The user just needs to have administrative rights over the domain controller server so that you can manage that server's configurations. Since there is no local admins group on a DC the common practice is to place in Domain Admins or map to a Domain Admins account.
There is an administrators built in group. Try that.
Is the administrator's built in group you are referring to the same thing as 'administrator' found in Domain Admins group?
The real objection is mapping to a user in Domain Admins for security reasons. For example, Can Domain users who are not part of Domain Admins push patches to DCs (Power users or other group). Like most client's they want to give the least amount of priveledges.
The user needs to be in the 'BuiltIn\Admins' group directly.
I found that putting the user in 'Domain Admins' or another group that is then in 'BuiltIn\Admins' does not work. I believe this is because on a non-domain server you cannot nest local groups.
now, any group in 'BuiltIn' should work. If there's a Group in the 'BuiltIn' that can push things to domain controllers but no one else, then use that.
that's up to the client to determine - we can't tell them how to configure AD for their environment :)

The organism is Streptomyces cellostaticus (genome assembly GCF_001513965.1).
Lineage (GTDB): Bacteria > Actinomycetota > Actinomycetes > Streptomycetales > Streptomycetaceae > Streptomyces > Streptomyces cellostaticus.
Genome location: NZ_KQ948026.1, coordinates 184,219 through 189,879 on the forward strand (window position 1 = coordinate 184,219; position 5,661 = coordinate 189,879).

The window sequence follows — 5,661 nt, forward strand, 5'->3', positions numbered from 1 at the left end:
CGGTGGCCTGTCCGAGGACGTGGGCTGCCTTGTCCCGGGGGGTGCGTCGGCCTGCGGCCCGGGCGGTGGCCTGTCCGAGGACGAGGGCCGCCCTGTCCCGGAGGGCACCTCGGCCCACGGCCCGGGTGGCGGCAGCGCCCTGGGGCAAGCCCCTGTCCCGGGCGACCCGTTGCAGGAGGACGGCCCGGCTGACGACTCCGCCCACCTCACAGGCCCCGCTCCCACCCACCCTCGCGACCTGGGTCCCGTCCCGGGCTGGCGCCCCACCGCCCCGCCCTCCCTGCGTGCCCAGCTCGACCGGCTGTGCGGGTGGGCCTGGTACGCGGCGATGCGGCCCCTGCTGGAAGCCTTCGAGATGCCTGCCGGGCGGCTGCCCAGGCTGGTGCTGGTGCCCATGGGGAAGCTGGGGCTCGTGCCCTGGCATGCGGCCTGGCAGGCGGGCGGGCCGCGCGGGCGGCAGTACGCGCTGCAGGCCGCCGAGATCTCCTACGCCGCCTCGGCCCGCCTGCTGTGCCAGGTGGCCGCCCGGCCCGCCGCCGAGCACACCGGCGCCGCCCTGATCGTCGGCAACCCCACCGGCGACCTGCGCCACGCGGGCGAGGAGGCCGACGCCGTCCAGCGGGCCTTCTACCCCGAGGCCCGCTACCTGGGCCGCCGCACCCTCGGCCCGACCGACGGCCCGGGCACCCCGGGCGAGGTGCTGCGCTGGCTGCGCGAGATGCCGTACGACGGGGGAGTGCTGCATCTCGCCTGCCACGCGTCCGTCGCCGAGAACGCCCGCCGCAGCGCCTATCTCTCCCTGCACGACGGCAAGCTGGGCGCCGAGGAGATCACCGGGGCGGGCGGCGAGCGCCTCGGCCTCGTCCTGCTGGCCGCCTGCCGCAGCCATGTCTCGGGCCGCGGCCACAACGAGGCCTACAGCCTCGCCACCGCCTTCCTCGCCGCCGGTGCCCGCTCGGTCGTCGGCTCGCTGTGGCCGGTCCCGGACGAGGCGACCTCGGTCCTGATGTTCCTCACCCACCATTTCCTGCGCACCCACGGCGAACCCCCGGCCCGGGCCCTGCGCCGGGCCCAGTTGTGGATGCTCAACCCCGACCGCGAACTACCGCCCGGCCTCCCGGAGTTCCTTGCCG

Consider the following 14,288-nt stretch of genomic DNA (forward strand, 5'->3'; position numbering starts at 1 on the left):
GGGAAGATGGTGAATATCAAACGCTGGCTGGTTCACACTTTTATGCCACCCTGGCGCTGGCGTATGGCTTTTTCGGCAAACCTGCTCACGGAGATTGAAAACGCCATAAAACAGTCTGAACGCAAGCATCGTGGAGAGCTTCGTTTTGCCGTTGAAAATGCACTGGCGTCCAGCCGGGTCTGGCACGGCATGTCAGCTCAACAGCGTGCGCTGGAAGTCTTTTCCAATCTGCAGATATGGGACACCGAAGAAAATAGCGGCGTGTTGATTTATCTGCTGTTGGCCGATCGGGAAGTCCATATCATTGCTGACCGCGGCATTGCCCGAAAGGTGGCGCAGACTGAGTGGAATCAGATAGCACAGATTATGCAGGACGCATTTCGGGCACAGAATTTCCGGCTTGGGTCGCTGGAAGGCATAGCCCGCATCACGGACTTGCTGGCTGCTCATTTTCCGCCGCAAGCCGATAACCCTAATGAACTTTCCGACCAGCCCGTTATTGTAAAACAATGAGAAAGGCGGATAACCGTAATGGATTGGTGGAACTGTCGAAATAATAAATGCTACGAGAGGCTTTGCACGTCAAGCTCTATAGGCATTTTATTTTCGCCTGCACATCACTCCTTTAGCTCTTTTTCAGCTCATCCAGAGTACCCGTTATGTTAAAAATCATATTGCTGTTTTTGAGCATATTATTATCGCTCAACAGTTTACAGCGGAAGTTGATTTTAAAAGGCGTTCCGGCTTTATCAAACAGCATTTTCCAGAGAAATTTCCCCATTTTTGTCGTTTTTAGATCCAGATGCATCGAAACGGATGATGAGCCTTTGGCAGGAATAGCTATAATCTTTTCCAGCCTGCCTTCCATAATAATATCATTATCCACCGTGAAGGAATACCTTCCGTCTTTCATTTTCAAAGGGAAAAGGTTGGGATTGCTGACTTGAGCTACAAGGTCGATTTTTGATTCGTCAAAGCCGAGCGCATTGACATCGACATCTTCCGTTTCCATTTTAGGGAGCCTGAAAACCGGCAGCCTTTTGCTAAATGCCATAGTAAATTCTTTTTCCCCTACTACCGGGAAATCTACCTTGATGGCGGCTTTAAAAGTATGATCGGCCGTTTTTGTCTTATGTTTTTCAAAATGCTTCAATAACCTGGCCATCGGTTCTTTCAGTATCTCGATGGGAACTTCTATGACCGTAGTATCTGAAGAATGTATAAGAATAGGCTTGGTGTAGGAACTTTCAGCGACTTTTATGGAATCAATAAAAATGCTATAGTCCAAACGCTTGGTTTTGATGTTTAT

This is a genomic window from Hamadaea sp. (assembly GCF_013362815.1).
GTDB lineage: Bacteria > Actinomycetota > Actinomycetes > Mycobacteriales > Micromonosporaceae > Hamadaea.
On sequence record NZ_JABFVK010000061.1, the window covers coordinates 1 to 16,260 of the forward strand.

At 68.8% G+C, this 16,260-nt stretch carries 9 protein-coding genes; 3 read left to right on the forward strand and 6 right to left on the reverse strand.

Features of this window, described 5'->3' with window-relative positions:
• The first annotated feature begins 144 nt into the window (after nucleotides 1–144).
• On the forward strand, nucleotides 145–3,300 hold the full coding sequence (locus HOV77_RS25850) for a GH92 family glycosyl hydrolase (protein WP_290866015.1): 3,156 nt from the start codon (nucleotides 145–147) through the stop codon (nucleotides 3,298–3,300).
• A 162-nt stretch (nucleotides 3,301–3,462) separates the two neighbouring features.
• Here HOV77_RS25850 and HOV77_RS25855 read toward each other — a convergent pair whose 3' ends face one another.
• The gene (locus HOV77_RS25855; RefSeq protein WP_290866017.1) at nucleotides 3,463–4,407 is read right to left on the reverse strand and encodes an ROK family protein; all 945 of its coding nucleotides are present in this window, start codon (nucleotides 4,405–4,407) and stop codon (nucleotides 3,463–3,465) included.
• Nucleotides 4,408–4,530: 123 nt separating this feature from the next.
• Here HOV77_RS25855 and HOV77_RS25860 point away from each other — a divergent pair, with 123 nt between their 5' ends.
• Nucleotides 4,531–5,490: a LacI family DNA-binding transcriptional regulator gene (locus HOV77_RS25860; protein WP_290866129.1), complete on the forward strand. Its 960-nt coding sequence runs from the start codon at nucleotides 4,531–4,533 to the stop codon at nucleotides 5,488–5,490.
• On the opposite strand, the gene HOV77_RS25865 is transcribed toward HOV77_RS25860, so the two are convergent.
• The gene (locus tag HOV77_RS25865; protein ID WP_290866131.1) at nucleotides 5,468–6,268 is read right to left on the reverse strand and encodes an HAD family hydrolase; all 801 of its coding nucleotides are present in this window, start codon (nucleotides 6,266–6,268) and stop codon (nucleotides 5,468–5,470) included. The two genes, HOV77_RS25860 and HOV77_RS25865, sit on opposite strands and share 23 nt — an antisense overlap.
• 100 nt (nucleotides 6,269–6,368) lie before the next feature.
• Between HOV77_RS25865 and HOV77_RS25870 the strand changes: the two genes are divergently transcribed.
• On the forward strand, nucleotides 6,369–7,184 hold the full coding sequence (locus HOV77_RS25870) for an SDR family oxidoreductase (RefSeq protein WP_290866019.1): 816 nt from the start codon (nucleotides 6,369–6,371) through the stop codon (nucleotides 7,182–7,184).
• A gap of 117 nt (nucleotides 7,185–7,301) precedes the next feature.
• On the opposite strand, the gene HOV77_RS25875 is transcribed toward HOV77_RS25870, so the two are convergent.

Thanks for feedback Bill & Frank!
Anybody have an answer for these 2 questions:
Can we map to LocalSystem on the DC since all services on DCs run as LocalSystem?
If there are multiple domains within a forrest and all trusted does the user need to be created in all domains or just one?
As far as I know LocalSystem will not work. LocalSystem is a "special" account and cannot be logged on as a user or impersonated. See http://msdn.microsoft.com/en-us/library/ms684190.aspx for more info.
Even though our service runs as LocalSystem our mapping is looking to impersonate a user, thus logging you on as that user with the appropriate privilege. The purpose of the account you are creating is to simply manage the Domain Controller box. Since a Domain controller does not have "Local" account the only option is to create a Domain account. However, that user will only ever manage the local server. Also, remember that you do not even need to know the password to the account after it is created. As long as the account can administer the local server for compliance, patching, deployment needs you are set.
Also, the account only needs to be in the domain for which that Domain Controller is a member. If they are installing on multiple domains then it would be useful to have the account on other accounts too.
From a security perspective you could always create the account and restrict the servers where it can log on to only the Domain Controllers so that a malicious user could not use it to jump to other systems.
what about using an account in the 'builtin\server operators'?
Just ran into this one again, BuiltIn\Admins is the key setting.